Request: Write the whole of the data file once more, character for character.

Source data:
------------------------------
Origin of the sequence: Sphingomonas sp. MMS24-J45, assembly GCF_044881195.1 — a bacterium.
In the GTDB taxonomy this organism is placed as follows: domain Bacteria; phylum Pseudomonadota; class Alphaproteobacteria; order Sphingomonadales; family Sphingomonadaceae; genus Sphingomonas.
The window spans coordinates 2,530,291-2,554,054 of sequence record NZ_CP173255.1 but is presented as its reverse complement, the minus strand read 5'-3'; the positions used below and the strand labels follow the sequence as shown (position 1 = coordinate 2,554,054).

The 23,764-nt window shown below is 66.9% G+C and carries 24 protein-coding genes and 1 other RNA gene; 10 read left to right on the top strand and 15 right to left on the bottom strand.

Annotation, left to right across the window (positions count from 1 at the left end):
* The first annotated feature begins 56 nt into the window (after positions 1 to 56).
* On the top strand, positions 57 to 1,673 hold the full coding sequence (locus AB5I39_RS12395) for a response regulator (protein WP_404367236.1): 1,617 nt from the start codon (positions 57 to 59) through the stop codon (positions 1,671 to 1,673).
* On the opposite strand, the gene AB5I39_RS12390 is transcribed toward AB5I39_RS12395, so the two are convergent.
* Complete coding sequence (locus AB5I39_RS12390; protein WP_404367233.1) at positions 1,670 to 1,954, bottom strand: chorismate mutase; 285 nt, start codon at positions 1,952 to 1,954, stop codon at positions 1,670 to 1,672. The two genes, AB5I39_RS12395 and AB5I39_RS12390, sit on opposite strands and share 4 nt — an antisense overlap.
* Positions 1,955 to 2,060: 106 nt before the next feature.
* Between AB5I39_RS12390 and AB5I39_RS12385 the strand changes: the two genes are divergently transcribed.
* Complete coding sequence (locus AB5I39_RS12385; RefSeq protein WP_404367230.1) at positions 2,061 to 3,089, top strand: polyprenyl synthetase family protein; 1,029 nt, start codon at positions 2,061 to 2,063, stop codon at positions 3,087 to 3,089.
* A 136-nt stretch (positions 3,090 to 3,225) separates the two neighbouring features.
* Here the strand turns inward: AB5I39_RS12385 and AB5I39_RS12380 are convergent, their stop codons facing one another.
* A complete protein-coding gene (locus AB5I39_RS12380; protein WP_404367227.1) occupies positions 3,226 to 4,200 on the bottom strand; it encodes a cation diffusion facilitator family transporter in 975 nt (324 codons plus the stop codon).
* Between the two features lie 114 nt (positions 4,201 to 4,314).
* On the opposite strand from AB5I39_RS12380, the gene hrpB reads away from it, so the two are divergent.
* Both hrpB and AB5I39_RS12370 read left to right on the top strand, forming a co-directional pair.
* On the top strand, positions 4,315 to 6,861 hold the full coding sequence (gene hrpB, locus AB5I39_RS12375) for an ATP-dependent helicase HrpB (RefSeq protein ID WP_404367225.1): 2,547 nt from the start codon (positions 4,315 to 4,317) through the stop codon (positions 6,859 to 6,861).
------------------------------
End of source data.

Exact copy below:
Origin of the sequence: Sphingomonas sp. MMS24-J45, assembly GCF_044881195.1 — a bacterium.
In the GTDB taxonomy this organism is placed as follows: domain Bacteria; phylum Pseudomonadota; class Alphaproteobacteria; order Sphingomonadales; family Sphingomonadaceae; genus Sphingomonas.
The window spans coordinates 2,530,291-2,554,054 of sequence record NZ_CP173255.1 but is presented as its reverse complement, the minus strand read 5'-3'; the positions used below and the strand labels follow the sequence as shown (position 1 = coordinate 2,554,054).

The 23,764-nt window shown below is 66.9% G+C and carries 24 protein-coding genes and 1 other RNA gene; 10 read left to right on the top strand and 15 right to left on the bottom strand.

Annotation, left to right across the window (positions count from 1 at the left end):
* The first annotated feature begins 56 nt into the window (after positions 1 to 56).
* On the top strand, positions 57 to 1,673 hold the full coding sequence (locus AB5I39_RS12395) for a response regulator (protein WP_404367236.1): 1,617 nt from the start codon (positions 57 to 59) through the stop codon (positions 1,671 to 1,673).
* On the opposite strand, the gene AB5I39_RS12390 is transcribed toward AB5I39_RS12395, so the two are convergent.
* Complete coding sequence (locus AB5I39_RS12390; protein WP_404367233.1) at positions 1,670 to 1,954, bottom strand: chorismate mutase; 285 nt, start codon at positions 1,952 to 1,954, stop codon at positions 1,670 to 1,672. The two genes, AB5I39_RS12395 and AB5I39_RS12390, sit on opposite strands and share 4 nt — an antisense overlap.
* Positions 1,955 to 2,060: 106 nt before the next feature.
* Between AB5I39_RS12390 and AB5I39_RS12385 the strand changes: the two genes are divergently transcribed.
* Complete coding sequence (locus AB5I39_RS12385; RefSeq protein WP_404367230.1) at positions 2,061 to 3,089, top strand: polyprenyl synthetase family protein; 1,029 nt, start codon at positions 2,061 to 2,063, stop codon at positions 3,087 to 3,089.
* A 136-nt stretch (positions 3,090 to 3,225) separates the two neighbouring features.
* Here the strand turns inward: AB5I39_RS12385 and AB5I39_RS12380 are convergent, their stop codons facing one another.
* A complete protein-coding gene (locus AB5I39_RS12380; protein WP_404367227.1) occupies positions 3,226 to 4,200 on the bottom strand; it encodes a cation diffusion facilitator family transporter in 975 nt (324 codons plus the stop codon).
* Between the two features lie 114 nt (positions 4,201 to 4,314).
* On the opposite strand from AB5I39_RS12380, the gene hrpB reads away from it, so the two are divergent.
* Both hrpB and AB5I39_RS12370 read left to right on the top strand, forming a co-directional pair.
* On the top strand, positions 4,315 to 6,861 hold the full coding sequence (gene hrpB, locus AB5I39_RS12375) for an ATP-dependent helicase HrpB (RefSeq protein ID WP_404367225.1): 2,547 nt from the start codon (positions 4,315 to 4,317) through the stop codon (positions 6,859 to 6,861).